Bernd Pischetsrieder is a man of many distinctions. The most notable among those is that he has held the top post in two of Germany’s — and the world’s — largest automakers, BMW and Volkswagen Group. His other great distinction is that he managed to outsmart the extraordinary genius of Ferdinand Piech to dramatically snag the rights to the Rolls-Royce brand name. And even more remarkable is the fact that when he was sacked by BMW, the grand old man of Wolfsburg offered him the top job at Volkswagen.
So, for a man who was known for his business acumen and good judgement, Pischetsrieder made a shockingly colossal blunder at the Birmingham Motor Show in 1998. It was the day the 75, the latest model from Rover, was launched. Revealed at the same time as Jaguar’s S-Type, the Rover drew favourable reactions from show-goers and the journalists present. All were in agreement that this was a car that had the potential to pull the ailing brand out of its financial turmoil. For Pischetsrieder personally, this was a pet project, as Rover Group had a special place in his mind, one of the reasons being that Sir Alec Issigonis, who designed the Mini (which was built by Rover), was his grand uncle. It was just four years earlier that he got BMW to take over the British firm. It was baffling then that at the press conference following the unveil, Pischetsrieder launched a tirade against Rover and the British government’s policies, and threatened to offload the brand altogether.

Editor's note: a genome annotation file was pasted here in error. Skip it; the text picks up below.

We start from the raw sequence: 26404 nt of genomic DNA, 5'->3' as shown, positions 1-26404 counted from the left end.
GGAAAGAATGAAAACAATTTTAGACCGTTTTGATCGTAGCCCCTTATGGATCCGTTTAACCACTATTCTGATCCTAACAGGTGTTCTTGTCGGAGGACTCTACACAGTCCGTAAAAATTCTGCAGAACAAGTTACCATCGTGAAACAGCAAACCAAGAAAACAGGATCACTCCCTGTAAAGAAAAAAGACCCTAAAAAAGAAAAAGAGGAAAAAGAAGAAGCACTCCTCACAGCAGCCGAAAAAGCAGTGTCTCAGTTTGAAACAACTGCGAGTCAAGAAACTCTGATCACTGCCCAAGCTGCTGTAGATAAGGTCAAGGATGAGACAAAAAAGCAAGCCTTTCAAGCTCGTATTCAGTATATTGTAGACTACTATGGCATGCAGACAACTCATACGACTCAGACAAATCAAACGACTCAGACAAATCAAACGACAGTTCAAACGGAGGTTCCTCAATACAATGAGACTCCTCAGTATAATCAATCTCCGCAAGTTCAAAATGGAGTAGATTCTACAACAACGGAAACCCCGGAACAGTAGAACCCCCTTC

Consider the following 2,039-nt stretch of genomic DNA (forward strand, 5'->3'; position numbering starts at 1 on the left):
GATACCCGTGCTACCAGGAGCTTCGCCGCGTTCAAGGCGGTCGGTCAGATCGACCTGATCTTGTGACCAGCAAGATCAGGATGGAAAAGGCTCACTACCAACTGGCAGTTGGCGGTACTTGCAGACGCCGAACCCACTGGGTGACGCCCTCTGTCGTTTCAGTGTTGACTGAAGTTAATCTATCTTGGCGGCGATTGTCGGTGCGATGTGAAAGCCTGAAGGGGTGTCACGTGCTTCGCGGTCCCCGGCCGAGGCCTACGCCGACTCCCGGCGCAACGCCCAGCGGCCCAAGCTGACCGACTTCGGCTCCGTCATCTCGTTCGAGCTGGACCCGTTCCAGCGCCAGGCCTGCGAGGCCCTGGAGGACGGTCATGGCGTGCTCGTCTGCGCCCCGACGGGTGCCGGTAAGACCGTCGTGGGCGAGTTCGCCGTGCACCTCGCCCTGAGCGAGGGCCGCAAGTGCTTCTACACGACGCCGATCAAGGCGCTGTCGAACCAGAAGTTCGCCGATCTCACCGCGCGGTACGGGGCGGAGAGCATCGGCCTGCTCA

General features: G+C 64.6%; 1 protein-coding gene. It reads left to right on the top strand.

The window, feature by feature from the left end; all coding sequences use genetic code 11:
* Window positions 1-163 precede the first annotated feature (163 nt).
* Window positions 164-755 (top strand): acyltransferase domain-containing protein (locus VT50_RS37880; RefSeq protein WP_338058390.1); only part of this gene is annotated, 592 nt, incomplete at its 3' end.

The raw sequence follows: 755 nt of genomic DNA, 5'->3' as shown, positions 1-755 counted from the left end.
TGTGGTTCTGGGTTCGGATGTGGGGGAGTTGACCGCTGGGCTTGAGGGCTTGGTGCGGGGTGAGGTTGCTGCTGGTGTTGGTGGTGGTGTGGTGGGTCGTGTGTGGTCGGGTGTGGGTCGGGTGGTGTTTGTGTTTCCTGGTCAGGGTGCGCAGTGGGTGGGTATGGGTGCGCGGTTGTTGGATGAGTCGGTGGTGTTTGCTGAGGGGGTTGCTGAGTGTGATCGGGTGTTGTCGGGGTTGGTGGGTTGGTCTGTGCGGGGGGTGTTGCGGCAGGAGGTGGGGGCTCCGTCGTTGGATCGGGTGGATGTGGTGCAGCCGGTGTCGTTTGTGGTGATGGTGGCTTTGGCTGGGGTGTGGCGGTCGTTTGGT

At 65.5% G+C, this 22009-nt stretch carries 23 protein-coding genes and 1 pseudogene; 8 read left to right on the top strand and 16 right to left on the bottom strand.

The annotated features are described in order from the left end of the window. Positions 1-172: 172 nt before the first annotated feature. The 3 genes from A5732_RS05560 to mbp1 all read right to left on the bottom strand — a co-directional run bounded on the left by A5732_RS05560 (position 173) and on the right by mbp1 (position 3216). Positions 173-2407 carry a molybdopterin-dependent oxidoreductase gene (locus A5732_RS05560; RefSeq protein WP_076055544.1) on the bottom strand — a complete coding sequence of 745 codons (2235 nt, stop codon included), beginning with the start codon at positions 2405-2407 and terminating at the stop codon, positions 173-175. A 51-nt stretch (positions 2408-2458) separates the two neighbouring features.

With that press conference, Pischetsrieder virtually sabotaged the Rover 75’s future, and sealed the fate of the brand altogether. It severely affected the 75’s sale, and in just two years, BMW announced that Rover was up for sale. It also cost Pischetsrieder his job in Munich, although he found another in Wolfsburg soon.